On September 24, the Senate Foreign Relations Subcommittee on Near East, South Asia, Central Asia, and Counterterrorism held a hearing on “The Path Forward: Key Findings from the Syria Study Group Report.” Congress passed a law in 2018 establishing the study group to assess US policy toward Syria, report its findings, and ultimately issue a report with recommendations on how to approach the conflict in the war-torn country. This hearing gave the co-chairs of the study group the opportunity to preview the final product.
The report is lengthy and successfully assesses the current conditions in Syria. However, the group’s recommendations, more than offering a way forward, simply aim to improve on current US policy toward Syria, one that many in Congress already view as inadequate. Moreover, many of the suggestions depend on having an administration in the White House that is willing to invest in policy improvements and assert consistent leadership. The fact is that the current administration is less interested in finding a solution to the crisis in Syria than withdrawing US troops.
The Syria Study Group “recommends a strategy that makes a negotiated political settlement in Syria more likely yet also allows the United States to defend its interests even if a political solution is not found.” In short, the group’s plan is best summed up by its own description: “this strategy buys time while pressure builds on [President Bashar al-Assad’s] regime, with the aim of compelling governance changes over the long term.” As Senator Chris Murphy (D-Connecticut) intimated, this is hardly different from the current administration’s approach; the United States is half engaged and half unengaged, hoping that Assad is weakened and will be compelled to offer concessions in political negotiations.
For his part, Assad has little interest in negotiating at a time when he sees that the consolidation of his power is in reach. However, the report assesses that Assad has not “won” the war, as some opine. His control over areas outside of Damascus is certainly shaky. But the United States has ceded so much leverage and influence to Russia and Iran that Assad feels comfortable playing the same long game that the study group proposes the United States pursue. In the meantime, Assad will continue exacerbating the humanitarian crisis and he will likely weaponize terrorist elements in Syria—like he did before the 2011 uprisings and during the early period of the war—to convince some in the international community that he is Syria’s only partner against extremism. This approach has already enticed some Gulf Arab states to begin the process of normalization.
The report’s recommendations, absent the necessary commitment from an administration that is not heavily invested in resolving the situation in Syria, may also prove inadequate for protecting Syrians not in the northeast, where US-backed partners control territory. This means that the Assad regime, supported by Russia, Iran, and Shia militias, can still terrorize civilians in 60 percent of Syria, and those individuals are beyond Washington’s reach. The result is that while the United States and its partners “buy time,” countless millions will suffer, and the regime and its supporters could carry out more war crimes with impunity.
Ultimately, Congress’s handpicked study group is suggesting that Washington play the long game in Syria. However, countlesss Syrians continue to suffer both in Syria and outside. They do not have the luxury of waiting for the fulfillment of certain political concessions or conditions placed by the United States so that the war would end.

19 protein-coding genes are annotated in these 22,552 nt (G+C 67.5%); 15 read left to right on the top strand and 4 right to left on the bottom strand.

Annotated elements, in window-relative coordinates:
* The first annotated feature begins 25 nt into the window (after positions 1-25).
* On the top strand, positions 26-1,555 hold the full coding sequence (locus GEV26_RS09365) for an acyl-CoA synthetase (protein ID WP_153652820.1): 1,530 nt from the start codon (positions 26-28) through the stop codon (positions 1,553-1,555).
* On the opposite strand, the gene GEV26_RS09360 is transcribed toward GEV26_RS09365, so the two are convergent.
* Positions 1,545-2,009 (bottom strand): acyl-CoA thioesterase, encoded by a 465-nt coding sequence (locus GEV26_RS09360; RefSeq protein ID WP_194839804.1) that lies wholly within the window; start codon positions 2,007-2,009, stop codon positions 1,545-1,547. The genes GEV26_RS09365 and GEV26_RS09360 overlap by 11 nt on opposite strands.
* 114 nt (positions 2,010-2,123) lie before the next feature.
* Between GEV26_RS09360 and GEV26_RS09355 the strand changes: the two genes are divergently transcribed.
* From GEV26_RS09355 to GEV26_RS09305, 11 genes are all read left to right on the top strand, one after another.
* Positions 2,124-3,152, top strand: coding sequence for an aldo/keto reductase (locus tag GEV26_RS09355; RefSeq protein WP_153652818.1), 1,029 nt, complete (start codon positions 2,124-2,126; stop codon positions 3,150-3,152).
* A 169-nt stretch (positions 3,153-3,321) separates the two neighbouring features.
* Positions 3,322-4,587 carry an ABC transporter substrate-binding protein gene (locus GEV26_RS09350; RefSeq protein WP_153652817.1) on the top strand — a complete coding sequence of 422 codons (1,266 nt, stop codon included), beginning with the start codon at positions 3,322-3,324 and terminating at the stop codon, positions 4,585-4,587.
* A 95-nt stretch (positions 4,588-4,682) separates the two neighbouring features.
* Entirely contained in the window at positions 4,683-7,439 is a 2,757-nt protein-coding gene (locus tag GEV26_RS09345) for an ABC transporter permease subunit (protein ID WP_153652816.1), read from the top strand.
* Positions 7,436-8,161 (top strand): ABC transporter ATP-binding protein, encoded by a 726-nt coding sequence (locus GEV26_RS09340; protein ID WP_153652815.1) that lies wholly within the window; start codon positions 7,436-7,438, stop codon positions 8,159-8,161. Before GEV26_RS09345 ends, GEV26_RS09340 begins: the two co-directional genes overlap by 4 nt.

Also Happening This Week in Washington
Iron Dome Reinforcement Act. On September 19, Rep. Ted Budd (R-North Carolina) introduced H.R. 4411—called the Iron Dome Reinforcement Act—to limit US assistance to the Palestinian Authority (PA) and the Palestine Liberation Organization. Like the Taylor Force Act, this bill requires the secretary of state to certify that the PA is not sending money to individuals or the families of individuals jailed or killed by Israel for undertaking terrorist attacks. This bill differs from the Taylor Force Act, however, because under Budd’s bill, any funds that cannot be sent to the PA would be redirected to support Israel’s Iron Dome.
Limit Authority to Use Watchlists. On September 20, Rep. Justin Amash (I-Michigan) introduced H.R. 4431 to limit the authority of the Department of Homeland Security to bar people from flying due to an individual’s inclusion on a “watchlist.” This bill, should it become law, would benefit American Muslims and Arab Americans (like Amash himself). Since the September 11, 2001 terrorist attacks, Arab and Muslim Americans have been among the likeliest groups to be surveilled by the government and included on watchlists that would result in being unable to board commercial flights, among other challenges.
2) Hearings and Briefings
Oversight of the Trump Administration’s Muslim Ban. On September 24, the House Foreign Affairs and House Judiciary Committees held a joint hearing to explore the effects of Donald Trump’s Presidential Proclamation barring citizens of seven countries, five of which are majority Muslim, from travel to the United States. Though the president’s order was blocked by the courts twice, the third iteration was adjudicated by the Supreme Court which, by a 5-4 margin, upheld the president’s authority to block these individuals’ entry to the United States.
Lawmakers view the issue differently, depending on which side of the aisle they sit. Democrats pilloried the president’s action as a Muslim ban, noting that he campaigned on the idea and has repeatedly questioned the wisdom and safety of admitting Muslim immigrants. Republicans, however, argue that it is simply a national security action issued without bias. They argue that the travel ban is not a Muslim ban because non-Muslim countries Venezuela and North Korea are included and that the Muslim-majority countries on the list (Iran, Libya, Yemen, Syria, and Somalia) only account for eight percent of the global Muslim population.
Predictably, the government officials testifying before the committees defended the president’s order and offered justifications for why this was not a “Muslim ban.” Democrats, however, repeatedly raised the issue of the Presidential Proclamation’s waiver that, in theory, would allow individuals from those sanctioned countries to enter the United States. Rep. Pramila Jayapal (D-Washington) laid out the issue most clearly. In total, only five percent of all waivers submitted are approved, she said, but the majority of these cases are for individuals from North Korea. In addition, applicants from the other non-Muslim country, Venezuela, do not need to go through this waiver process. Jayapal explained that by definition, individuals from Muslim-majority countries are being discriminated against, even within the overarching ban. She noted that waiver approvals for Iranians stand at just over one percent. For Syrians and Libyans, respectively, waiver approvals are approximately five percent and seven percent.